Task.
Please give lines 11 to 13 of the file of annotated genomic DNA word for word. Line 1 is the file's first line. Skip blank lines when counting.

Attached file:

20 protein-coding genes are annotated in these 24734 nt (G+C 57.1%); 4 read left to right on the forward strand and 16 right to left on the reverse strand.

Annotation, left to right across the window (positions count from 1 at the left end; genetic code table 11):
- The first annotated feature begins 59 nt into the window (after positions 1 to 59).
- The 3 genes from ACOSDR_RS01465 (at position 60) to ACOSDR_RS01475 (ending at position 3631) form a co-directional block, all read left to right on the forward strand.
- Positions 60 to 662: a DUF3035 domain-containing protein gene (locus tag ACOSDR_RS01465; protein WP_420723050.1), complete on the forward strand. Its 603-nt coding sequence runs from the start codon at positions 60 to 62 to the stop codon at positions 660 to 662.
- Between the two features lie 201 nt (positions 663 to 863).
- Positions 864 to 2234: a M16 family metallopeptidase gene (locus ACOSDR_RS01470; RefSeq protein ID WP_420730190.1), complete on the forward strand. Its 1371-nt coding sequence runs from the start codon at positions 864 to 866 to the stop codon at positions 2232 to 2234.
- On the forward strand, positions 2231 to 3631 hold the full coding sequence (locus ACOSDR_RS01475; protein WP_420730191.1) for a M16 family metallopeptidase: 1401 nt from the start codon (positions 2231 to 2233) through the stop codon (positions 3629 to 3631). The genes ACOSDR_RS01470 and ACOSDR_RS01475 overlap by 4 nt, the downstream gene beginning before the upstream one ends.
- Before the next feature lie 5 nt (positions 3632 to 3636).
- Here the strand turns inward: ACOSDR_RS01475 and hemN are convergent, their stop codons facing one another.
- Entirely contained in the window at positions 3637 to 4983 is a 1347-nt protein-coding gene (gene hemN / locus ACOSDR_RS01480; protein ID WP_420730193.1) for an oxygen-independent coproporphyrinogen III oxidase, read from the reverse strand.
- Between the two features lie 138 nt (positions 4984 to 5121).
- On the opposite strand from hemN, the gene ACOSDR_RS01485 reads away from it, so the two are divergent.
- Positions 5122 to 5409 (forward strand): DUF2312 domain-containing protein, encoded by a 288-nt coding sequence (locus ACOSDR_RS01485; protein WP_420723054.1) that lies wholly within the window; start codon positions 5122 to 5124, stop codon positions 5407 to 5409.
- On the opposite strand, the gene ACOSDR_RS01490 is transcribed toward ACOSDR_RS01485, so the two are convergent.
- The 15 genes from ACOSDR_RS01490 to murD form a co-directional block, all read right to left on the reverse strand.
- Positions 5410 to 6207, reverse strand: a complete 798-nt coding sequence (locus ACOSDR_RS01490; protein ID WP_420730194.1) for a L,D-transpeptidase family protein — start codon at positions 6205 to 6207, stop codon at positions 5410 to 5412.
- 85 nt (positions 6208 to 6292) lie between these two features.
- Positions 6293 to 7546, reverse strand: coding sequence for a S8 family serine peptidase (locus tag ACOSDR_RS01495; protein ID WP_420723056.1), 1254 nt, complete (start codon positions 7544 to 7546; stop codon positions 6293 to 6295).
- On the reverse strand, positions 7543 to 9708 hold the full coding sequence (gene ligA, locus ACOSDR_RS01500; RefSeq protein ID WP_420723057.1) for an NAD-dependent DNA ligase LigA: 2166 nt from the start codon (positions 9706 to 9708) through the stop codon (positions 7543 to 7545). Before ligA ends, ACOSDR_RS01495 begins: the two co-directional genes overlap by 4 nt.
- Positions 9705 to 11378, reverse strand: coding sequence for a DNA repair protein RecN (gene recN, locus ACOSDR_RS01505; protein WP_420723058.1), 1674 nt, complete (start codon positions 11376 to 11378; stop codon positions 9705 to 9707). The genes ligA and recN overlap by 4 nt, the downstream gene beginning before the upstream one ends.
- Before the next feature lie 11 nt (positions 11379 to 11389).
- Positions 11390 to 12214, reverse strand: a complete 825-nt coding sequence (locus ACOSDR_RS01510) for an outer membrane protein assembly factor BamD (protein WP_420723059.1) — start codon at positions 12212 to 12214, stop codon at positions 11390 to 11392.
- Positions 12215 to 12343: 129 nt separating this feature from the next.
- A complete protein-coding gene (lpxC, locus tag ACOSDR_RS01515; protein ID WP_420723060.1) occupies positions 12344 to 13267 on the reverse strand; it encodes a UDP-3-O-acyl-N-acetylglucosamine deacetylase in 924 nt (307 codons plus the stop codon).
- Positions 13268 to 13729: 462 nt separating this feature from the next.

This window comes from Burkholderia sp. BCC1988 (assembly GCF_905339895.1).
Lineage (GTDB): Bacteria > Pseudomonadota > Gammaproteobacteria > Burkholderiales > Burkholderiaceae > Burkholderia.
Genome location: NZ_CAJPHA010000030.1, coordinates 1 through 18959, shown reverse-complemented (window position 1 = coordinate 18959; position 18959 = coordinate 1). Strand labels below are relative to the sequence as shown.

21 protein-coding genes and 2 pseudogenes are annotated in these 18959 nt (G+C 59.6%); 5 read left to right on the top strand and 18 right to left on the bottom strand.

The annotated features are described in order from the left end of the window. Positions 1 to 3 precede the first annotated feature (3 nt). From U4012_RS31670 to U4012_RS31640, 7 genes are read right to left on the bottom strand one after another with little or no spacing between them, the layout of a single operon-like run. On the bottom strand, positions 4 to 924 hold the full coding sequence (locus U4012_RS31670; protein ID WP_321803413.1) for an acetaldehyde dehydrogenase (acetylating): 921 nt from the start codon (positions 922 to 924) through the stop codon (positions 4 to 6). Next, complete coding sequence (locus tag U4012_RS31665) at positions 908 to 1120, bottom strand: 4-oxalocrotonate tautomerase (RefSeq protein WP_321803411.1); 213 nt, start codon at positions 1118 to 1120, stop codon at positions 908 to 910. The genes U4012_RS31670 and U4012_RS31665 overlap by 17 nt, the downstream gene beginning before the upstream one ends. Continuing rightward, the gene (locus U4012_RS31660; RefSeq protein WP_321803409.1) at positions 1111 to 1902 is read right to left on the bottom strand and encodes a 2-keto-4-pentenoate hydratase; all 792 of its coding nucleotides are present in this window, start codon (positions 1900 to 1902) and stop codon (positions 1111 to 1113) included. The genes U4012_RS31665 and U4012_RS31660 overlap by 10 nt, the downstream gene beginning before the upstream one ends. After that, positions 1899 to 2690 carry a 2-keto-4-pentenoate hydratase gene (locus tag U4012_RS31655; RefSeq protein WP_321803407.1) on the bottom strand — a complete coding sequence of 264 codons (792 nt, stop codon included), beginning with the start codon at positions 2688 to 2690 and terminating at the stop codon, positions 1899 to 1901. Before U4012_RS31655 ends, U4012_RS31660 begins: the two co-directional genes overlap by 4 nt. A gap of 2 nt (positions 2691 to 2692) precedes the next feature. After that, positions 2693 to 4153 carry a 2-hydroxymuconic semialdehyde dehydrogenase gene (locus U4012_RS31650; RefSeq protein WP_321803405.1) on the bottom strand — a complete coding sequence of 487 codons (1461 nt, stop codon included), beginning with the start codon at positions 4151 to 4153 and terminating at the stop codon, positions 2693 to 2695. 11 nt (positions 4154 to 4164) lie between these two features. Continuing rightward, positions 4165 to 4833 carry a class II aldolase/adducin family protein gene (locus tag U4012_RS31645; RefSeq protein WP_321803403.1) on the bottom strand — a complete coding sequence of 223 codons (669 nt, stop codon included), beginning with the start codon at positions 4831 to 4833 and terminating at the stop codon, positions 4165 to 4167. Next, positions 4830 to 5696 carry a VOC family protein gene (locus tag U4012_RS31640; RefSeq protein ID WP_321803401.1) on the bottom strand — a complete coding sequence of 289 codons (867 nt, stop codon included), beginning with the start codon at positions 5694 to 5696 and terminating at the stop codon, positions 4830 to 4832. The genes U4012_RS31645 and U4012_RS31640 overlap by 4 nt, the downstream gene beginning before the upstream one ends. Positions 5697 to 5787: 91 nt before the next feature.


- Entirely contained in the window at positions 3637 to 4983 is a 1347-nt protein-coding gene (gene hemN / locus ACOSDR_RS01480; protein ID WP_420730193.1) for an oxygen-independent coproporphyrinogen III oxidase, read from the reverse strand.
- Between the two features lie 138 nt (positions 4984 to 5121).
- On the opposite strand from hemN, the gene ACOSDR_RS01485 reads away from it, so the two are divergent.